"The liable entities are well prepared," Rousel said. "They are larger companies, adept at dealing with these types of risk.
"They know what their obligations are, and they know how they're going to meet them.
"The focus has shifted across to innovation and competition, and how they position their company in the industry. We're seeing a lot more investment in R&D -- companies are looking to investigate opportunities."
Those companies indirectly affected by the carbon price through increased electricity costs are finding that other factors, such as network investment, are having a greater impact.
And judging by revised forecasts from the energy market operator, and comments by Energy Minister Martin Ferguson this week, these companies are responding by being more efficient in their energy use. Demand is expected to be 10 per cent below forecasts of just a year or two ago.
Ironically, it is that reduction in demand and the resulting fall in wholesale electricity prices -- now at record lows -- that is likely to have a greater impact on the earnings and prospects of generators, both the fossil fuel incumbents and new capacity operators, both black and green.
The carbon price has not killed investment in those industries deemed most vulnerable to the new regime.
The mining boom seems constrained only by the ability to source capital and labour, and the structure of the compensation has encouraged some companies, such as AGL Energy, to temporarily abandon their commitment to lower their emissions intensity by snapping up a bargain -- in this case the country's biggest single emitter, the Loy Yang A brown-coal power station.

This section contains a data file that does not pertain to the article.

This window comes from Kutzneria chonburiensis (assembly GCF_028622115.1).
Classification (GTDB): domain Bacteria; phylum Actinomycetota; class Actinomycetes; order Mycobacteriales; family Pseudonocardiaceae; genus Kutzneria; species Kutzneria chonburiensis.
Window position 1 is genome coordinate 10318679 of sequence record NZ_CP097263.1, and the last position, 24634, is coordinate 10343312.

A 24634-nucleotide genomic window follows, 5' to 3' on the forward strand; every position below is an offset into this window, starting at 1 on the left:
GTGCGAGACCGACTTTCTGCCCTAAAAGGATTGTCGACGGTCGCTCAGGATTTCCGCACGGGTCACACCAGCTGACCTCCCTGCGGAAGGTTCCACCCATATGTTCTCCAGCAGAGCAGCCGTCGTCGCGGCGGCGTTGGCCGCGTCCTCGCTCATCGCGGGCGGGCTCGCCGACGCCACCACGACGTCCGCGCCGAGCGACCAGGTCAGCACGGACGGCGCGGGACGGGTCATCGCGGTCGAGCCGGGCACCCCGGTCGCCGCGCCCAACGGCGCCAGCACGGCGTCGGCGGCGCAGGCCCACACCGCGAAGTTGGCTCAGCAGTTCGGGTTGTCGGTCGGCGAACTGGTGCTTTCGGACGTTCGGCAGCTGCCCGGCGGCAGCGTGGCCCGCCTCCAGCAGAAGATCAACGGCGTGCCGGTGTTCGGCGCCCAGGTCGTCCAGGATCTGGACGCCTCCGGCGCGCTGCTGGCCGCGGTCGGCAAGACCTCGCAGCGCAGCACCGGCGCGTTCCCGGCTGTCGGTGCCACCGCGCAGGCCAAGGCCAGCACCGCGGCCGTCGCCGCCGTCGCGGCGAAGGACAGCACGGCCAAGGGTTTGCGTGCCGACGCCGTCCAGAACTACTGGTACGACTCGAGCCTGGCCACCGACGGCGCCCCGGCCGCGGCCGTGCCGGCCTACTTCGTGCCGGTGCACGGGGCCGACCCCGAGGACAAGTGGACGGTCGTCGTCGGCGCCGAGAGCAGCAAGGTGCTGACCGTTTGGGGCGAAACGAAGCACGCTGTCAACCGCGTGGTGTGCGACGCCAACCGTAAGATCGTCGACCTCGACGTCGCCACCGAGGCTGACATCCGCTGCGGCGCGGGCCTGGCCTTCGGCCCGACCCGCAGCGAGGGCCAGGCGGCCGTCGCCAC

AGL Energy reasoned that because Loy Yang had a distressed seller, the Fukushima-afflicted Tepco, it could not pass up the opportunity to make a sale.
But clean energy companies have been struggling. Most are trading at or around record lows, even if some enjoyed a brief flurry of activity after the Clean Energy Future package was unveiled.
The carbon price is unlikely to have much of an impact on generation choice until it reaches a level of about $50 a tonne, and on current scenarios that seems unlikely for a decade at least. So the fortunes of clean energy technologies, particularly those in emerging technologies, will lie mostly in schemes such as the Renewable Energy Target, financing through the Clean Energy Finance Corporation, and grants from the Australian Renewable Energy Agency.
But the future of all three schemes is clouded. And the one sector that is approaching the point where subsidies are no longer needed, solar photovoltaic, is grappling with that very virtue, plunging costs.
Getting to market
AUSTRALIA may well have a national carbon price come July 1, but it will be a while before it has a national carbon market. According to Westpac's Geoff Rousel, that is likely to remain the case for at least another year.